Financial Times

Indian banks smug as banking crisis rolls past


NEW DELHI, Nov 14, 2008 (AFP) - While some of the world's biggest banks are lurching from one crisis to another amid the global financial turmoil, Indian officials are feeling just a little bit smug. For years Indian banks chafed at the cautious regulatory hand of the central bank as they watched their foreign counterparts make massive profits from high-risk lending and ambitious derivative plays.

Now it seems that the steadying hand they resented for so long has helped insulate India's banks from much of the negative fallout of the current global problems, officials said. Banking regulation “has actually paid off for the country,” chief government economic advisor Arvind Virmani said.

In fact, the financial soundness of India's banking system means the sector “approaches the current financial turmoil from a position of strength,” said Goldman Sachs economist Tushar Poddar. India's government has said it is determined at this weekend's G-20 meeting of the biggest developed and emerging nations in Washington to drive home the message that it wants improved regulation and supervision to prevent future global financial crises.

Comparing the subprime lending debacle that originated in the US to the “activities of a casino,” Prime Minister Manmohan Singh said this month he wanted reform of the global financial system to tackle the “economically damaging role of excessive speculative activity”.

The current crisis will not have a big impact on the health of India's banking system simply because the country did not have the exotic derivative instruments or permit the unsupervised mortgage lending that triggered the meltdown, Indian officials said.

“We've not been as exposed to these new and innovative instruments,” said senior government economic planner Montek Singh Ahluwalia. “I don't think the direct impact on the financial system is going to be significant at all.”Mortgage lending to people with unhealthy credit records at rock-bottom interest rates as in the United States did not exist in India.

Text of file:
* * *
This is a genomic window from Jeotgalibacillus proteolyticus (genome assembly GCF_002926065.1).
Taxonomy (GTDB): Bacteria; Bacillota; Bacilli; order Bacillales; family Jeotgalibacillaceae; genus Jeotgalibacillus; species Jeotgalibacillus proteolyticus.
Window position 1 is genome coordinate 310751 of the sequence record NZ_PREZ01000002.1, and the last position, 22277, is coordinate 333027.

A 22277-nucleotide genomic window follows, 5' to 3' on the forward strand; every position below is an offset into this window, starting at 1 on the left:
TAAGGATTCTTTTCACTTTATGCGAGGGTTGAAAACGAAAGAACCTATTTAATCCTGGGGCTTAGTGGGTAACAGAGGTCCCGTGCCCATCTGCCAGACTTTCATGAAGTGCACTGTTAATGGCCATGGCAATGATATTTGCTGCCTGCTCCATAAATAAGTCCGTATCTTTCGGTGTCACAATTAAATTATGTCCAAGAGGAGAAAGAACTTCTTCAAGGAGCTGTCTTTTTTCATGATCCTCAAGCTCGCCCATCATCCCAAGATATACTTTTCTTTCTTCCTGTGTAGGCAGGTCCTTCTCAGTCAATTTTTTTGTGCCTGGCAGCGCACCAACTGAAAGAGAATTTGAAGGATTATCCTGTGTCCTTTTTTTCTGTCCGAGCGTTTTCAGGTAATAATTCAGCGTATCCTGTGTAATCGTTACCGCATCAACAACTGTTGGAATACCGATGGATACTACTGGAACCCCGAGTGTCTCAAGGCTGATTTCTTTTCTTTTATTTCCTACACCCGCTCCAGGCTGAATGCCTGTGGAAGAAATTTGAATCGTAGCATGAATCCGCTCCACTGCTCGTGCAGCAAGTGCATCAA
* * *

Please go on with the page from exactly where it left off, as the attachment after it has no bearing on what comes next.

“Perversely the very bureaucratic and regulatory controls that frustrated many international investors proved to be a good firewall for India's banking system against the credit virus from the West,” said Deepak Lalwani, India director at Astaire and Partners, based in London.

India's banks, like their global counterparts, are suffering from a liquidity crunch. But the sector is “essentially sound with high capital adequacy, low non-performing loans and its exposure to inflated real estate is small,” said Poddar.

Figures from the second-quarter earnings season showed better-than-expected profits for the banks, up an average 26 percent for the three months to September. In the US, retired Federal Reserve chairman Alan Greenspan, who oversaw the go-go years of economic boom, was a leading proponent of deregulation, believing free markets should be self-regulatory.

In contrast, India's central bank under its also recently retired chief, Yaga Venugopal Reddy, was a paragon of caution. Under Reddy's rule, the central bank did not embrace the American “lite”regulation philosophy in which banks were allowed to chase returns in areas far removed from their core lending and deposit business.

His successor, Duvvuri Subbarao, has a similar reputation for caution. “One can definitely say if lending rates had been very aggressive and if they'd allowed more instrument s, more derivatives, we'd have been that much more exposed to the sub-prime crisis,” said Dharma Kriti Joshi, principal economist at Crisil credit rating agency, an arm of Standard and Poor's.

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